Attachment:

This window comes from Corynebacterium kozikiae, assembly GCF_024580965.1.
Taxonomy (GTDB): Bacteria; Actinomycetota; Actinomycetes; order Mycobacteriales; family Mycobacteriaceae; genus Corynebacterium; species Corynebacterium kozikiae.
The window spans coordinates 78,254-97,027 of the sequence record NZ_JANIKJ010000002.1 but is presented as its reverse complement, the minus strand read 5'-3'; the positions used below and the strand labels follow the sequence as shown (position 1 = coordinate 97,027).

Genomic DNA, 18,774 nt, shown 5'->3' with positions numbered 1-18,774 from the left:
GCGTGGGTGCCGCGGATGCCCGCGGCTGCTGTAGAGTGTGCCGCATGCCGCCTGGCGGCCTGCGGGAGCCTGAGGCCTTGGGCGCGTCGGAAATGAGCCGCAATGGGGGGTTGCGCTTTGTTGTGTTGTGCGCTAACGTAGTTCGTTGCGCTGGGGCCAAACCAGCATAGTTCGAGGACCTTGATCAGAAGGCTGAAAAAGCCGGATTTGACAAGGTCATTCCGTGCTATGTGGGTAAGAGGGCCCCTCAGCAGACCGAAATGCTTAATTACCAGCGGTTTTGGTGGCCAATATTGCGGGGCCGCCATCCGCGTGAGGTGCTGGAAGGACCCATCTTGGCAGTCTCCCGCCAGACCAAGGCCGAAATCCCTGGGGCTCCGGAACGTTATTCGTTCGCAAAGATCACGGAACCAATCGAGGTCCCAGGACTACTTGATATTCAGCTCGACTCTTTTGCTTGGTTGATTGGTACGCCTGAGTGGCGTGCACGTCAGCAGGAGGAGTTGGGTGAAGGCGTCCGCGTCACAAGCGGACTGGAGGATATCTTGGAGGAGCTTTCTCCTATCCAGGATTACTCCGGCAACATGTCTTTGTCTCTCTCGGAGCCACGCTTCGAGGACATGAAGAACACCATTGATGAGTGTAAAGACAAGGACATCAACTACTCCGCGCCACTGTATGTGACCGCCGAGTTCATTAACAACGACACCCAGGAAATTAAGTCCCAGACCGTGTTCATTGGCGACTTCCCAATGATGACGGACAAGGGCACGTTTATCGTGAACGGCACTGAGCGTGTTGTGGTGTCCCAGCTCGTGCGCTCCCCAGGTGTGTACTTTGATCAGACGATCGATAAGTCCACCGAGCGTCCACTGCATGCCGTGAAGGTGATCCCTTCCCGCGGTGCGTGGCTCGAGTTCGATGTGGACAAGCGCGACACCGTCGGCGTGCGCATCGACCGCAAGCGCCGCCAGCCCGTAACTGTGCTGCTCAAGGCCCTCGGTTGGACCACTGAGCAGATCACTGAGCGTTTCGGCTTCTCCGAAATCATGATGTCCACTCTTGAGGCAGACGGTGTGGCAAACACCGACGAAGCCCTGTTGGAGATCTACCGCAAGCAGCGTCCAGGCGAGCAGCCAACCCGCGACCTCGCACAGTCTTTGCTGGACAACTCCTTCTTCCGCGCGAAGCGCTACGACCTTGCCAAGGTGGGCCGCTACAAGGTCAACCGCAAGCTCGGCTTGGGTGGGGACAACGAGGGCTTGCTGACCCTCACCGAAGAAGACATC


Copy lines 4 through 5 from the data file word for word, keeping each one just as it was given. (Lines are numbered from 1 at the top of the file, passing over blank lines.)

Genomic DNA, 18,774 nt, shown 5'->3' with positions numbered 1-18,774 from the left:
GCGTGGGTGCCGCGGATGCCCGCGGCTGCTGTAGAGTGTGCCGCATGCCGCCTGGCGGCCTGCGGGAGCCTGAGGCCTTGGGCGCGTCGGAAATGAGCCGCAATGGGGGGTTGCGCTTTGTTGTGTTGTGCGCTAACGTAGTTCGTTGCGCTGGGGCCAAACCAGCATAGTTCGAGGACCTTGATCAGAAGGCTGAAAAAGCCGGATTTGACAAGGTCATTCCGTGCTATGTGGGTAAGAGGGCCCCTCAGCAGACCGAAATGCTTAATTACCAGCGGTTTTGGTGGCCAATATTGCGGGGCCGCCATCCGCGTGAGGTGCTGGAAGGACCCATCTTGGCAGTCTCCCGCCAGACCAAGGCCGAAATCCCTGGGGCTCCGGAACGTTATTCGTTCGCAAAGATCACGGAACCAATCGAGGTCCCAGGACTACTTGATATTCAGCTCGACTCTTTTGCTTGGTTGATTGGTACGCCTGAGTGGCGTGCACGTCAGCAGGAGGAGTTGGGTGAAGGCGTCCGCGTCACAAGCGGACTGGAGGATATCTTGGAGGAGCTTTCTCCTATCCAGGATTACTCCGGCAACATGTCTTTGTCTCTCTCGGAGCCACGCTTCGAGGACATGAAGAACACCATTGATGAGTGTAAAGACAAGGACATCAACTACTCCGCGCCACTGTATGTGACCGCCGAGTTCATTAACAACGACACCCAGGAAATTAAGTCCCAGACCGTGTTCATTGGCGACTTCCCAATGATGACGGACAAGGGCACGTTTATCGTGAACGGCACTGAGCGTGTTGTGGTGTCCCAGCTCGTGCGCTCCCCAGGTGTGTACTTTGATCAGACGATCGATAAGTCCACCGAGCGTCCACTGCATGCCGTGAAGGTGATCCCTTCCCGCGGTGCGTGGCTCGAGTTCGATGTGGACAAGCGCGACACCGTCGGCGTGCGCATCGACCGCAAGCGCCGCCAGCCCGTAACTGTGCTGCTCAAGGCCCTCGGTTGGACCACTGAGCAGATCACTGAGCGTTTCGGCTTCTCCGAAATCATGATGTCCACTCTTGAGGCAGACGGTGTGGCAAACACCGACGAAGCCCTGTTGGAGATCTACCGCAAGCAGCGTCCAGGCGAGCAGCCAACCCGCGACCTCGCACAGTCTTTGCTGGACAACTCCTTCTTCCGCGCGAAGCGCTACGACCTTGCCAAGGTGGGCCGCTACAAGGTCAACCGCAAGCTCGGCTTGGGTGGGGACAACGAGGGCTTGCTGACCCTCACCGAAGAAGACATC